Meanwhile, life carried on. Ruhl wrote plays and essays, tried acupuncture and meditation and attempted to raise three children under five while remaining herself. Her memoir is wildly funny about the day-to-day realities of mothering. “My children’s temperaments can be summed up in the way that they vomit,” begins one memorable anecdote. In all, this is a beautiful book that expresses the big feelings of life and the daily practices that allow for incremental progress.

A playwright with a searing voice, Sarah Ruhl excels at putting striking ideas into simple forms that vibrate with power and energy.

“The great work of our lives is [figuring out] how to tell the story of our lives,” says Sarah Ruhl, speaking by phone from Chicago. Ruhl, a MacArthur Fellow and two-time Pulitzer finalist for drama, knows about stories. Her eye for detail is on full display in her memoir, Smile: The Story of a Face, which explores Ruhl’s experience with Bell’s palsy, a rare condition in which a part of the face becomes paralyzed. “The process of writing the book was cathartic,” Ruhl says, because for the first few years of her paralysis, “I wasn’t able to talk about my face. It was shoved deep under. But astonishingly, it was right on the surface.”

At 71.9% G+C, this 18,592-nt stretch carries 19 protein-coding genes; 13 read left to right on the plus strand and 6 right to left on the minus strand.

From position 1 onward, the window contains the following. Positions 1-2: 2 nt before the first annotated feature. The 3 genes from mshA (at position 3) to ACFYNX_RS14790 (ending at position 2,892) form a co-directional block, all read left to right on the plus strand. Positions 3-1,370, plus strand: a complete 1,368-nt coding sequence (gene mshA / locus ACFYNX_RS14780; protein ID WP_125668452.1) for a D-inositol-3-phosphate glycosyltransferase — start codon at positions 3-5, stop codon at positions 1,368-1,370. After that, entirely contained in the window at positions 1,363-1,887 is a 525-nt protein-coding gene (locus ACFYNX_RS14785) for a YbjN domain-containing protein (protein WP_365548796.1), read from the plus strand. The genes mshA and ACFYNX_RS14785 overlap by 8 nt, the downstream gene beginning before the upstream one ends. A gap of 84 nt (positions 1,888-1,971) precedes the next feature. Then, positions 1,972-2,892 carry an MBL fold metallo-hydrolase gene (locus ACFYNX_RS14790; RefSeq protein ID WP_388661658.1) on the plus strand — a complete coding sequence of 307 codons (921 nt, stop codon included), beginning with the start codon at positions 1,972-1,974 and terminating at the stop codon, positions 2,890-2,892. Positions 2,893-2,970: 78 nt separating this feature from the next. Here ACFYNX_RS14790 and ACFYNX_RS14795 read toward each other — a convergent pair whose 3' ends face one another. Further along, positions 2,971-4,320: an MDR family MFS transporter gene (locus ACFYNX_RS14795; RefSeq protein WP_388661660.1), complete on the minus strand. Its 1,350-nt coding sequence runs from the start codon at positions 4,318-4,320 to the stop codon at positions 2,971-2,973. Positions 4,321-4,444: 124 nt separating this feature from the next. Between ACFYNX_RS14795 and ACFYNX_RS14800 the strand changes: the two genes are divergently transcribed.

Quick, illuminating turns of phrase like that—shoved under but right on the surface—abound in Smile, which examines the paradoxes of illness, especially as experienced by women. The book historicizes the topic, recalling, for instance, “The Yellow Wallpaper,” the short story that Charlotte Perkins Gilman wrote after enduring bed rest as a medical treatment. The same doctor who prescribed this remedy for Gilman offered a different prescription for men: adventures on the Western frontier. “The 19th-century response is not as far away as we think,” says Ruhl, who was prescribed bed rest herself during her pregnancy, even though the treatment has had mixed results historically.